Notwithstanding its reputation for new age mysticism along its Santa Fe – Taos corridor, New Mexico is a land deeply rooted in religion. From the native belief system practiced by Pueblo and Navajo populations of long ago to the Roman Catholicism of the 16th century and on to the religious pluralism of today, New Mexicans are a devoutly religious populace imbued with a strong sense of family and place.
That “place” is one of wide open spaces, vast distances, and sudden and precipitous changes in elevation as land and roads rise to meet the knurled fingers of New Mexico’s many mountain ranges. Most days the air is clear and arid, making it hard to judge distances. A mountain that seems just over the next horizon can take hours to reach by speeding car.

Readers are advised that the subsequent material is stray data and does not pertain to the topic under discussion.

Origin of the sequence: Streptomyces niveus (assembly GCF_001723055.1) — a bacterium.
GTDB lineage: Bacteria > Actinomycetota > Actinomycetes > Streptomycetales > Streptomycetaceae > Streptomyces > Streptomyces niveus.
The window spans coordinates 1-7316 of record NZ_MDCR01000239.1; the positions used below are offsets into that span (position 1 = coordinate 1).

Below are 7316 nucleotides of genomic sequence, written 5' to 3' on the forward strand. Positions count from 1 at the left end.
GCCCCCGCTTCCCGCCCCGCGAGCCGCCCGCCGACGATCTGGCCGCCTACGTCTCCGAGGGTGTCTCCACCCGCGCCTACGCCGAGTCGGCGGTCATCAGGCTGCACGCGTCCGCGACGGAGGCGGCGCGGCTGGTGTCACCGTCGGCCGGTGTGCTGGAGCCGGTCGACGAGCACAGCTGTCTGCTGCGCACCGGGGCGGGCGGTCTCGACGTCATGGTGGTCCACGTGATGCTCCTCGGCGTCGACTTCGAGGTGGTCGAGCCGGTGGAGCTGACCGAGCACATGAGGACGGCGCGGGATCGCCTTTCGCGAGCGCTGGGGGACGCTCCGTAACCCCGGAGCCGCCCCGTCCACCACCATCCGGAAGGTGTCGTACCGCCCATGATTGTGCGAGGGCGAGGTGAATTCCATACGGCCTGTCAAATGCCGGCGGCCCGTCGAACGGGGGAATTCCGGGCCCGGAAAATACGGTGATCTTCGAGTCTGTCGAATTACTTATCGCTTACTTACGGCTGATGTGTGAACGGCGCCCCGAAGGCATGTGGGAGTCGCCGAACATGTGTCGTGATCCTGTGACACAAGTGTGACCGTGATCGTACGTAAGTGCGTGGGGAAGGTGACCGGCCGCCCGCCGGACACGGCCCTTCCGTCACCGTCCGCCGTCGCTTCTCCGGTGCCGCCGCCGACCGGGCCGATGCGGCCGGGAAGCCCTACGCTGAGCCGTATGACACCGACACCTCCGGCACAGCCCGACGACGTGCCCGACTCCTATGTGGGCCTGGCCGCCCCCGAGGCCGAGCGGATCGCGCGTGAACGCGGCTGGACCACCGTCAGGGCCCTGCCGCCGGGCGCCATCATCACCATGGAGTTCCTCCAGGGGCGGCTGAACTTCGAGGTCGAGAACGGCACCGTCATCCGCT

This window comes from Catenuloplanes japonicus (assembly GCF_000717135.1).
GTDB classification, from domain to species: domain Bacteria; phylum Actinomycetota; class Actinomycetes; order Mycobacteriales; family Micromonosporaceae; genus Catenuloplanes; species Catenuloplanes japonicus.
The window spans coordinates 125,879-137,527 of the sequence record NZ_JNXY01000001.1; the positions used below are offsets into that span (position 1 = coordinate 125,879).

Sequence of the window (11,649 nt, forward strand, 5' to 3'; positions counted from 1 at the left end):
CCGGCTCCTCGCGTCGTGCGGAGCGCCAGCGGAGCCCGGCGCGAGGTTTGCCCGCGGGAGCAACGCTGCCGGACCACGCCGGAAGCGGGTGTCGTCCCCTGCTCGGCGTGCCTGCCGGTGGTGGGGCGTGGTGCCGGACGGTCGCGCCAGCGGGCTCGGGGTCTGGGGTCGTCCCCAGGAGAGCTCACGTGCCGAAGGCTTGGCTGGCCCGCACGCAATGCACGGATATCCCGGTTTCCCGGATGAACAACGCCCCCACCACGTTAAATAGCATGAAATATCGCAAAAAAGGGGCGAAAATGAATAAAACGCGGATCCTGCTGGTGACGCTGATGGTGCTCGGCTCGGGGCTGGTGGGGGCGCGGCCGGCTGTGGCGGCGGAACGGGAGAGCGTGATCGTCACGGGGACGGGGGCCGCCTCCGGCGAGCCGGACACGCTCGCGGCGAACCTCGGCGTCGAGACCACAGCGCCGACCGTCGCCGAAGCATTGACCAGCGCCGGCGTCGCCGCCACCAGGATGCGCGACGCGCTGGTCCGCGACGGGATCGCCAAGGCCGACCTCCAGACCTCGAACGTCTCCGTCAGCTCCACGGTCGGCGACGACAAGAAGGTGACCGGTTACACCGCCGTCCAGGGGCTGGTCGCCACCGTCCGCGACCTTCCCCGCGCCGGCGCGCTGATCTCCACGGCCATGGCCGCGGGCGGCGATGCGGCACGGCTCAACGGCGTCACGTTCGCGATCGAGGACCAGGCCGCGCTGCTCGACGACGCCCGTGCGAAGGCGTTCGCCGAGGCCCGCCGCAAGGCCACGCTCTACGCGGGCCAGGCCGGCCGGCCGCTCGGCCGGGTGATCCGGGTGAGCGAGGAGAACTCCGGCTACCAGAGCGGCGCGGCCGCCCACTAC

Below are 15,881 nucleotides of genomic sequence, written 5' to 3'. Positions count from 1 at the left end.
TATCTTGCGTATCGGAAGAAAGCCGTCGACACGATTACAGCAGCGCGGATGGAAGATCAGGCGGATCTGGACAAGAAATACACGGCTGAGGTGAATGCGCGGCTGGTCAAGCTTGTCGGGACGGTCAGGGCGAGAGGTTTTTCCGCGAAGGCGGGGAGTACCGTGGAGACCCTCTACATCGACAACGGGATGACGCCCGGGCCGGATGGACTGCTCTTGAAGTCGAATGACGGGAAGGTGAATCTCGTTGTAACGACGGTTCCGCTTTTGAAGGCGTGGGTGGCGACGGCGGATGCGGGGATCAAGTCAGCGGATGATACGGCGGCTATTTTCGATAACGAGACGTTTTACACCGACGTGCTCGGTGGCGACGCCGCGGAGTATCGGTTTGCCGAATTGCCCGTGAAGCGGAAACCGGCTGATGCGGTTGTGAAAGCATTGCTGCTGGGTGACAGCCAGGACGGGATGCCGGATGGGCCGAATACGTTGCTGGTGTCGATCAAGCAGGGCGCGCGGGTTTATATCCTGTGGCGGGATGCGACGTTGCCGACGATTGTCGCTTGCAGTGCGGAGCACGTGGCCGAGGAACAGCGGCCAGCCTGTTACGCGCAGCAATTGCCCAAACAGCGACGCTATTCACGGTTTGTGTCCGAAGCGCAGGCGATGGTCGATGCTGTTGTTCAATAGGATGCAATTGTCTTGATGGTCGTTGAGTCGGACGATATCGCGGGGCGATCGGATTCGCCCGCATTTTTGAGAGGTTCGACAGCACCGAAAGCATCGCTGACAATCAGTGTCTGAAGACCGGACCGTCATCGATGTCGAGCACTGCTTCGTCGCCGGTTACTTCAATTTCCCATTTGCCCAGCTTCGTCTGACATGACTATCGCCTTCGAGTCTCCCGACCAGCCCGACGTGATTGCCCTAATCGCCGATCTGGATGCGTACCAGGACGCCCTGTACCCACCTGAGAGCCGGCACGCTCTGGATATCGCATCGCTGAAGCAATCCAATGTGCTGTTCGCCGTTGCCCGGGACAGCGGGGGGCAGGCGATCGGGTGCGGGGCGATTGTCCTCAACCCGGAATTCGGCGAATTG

The flatness of the plains, the ruler straight construction of most roadways, the ability to spot other cars (including patrol vehicles) from miles away, and the trick of light and perspective that makes even dangerously fast travel seem incremental sometimes combine to tragic effect.
If tragedy is an unfortunate but natural consequence of high speed travel along New Mexico’s roadways, so then are roadside memorials such as this monument to Eddie Bryan a natural manifestation of her people and their strong belief system, sense of familial duty, and reverence for place.
I don’t mean to imply that Eddie Bryan died due to excessive speed, or for that matter, through any fault of his own. I don’t even know that he was in a car when he passed. The one thing I do know about him is self-evident: he is loved and remembered.
Pentax K20D, 1/50 @ F13, ISO 200, 50mm.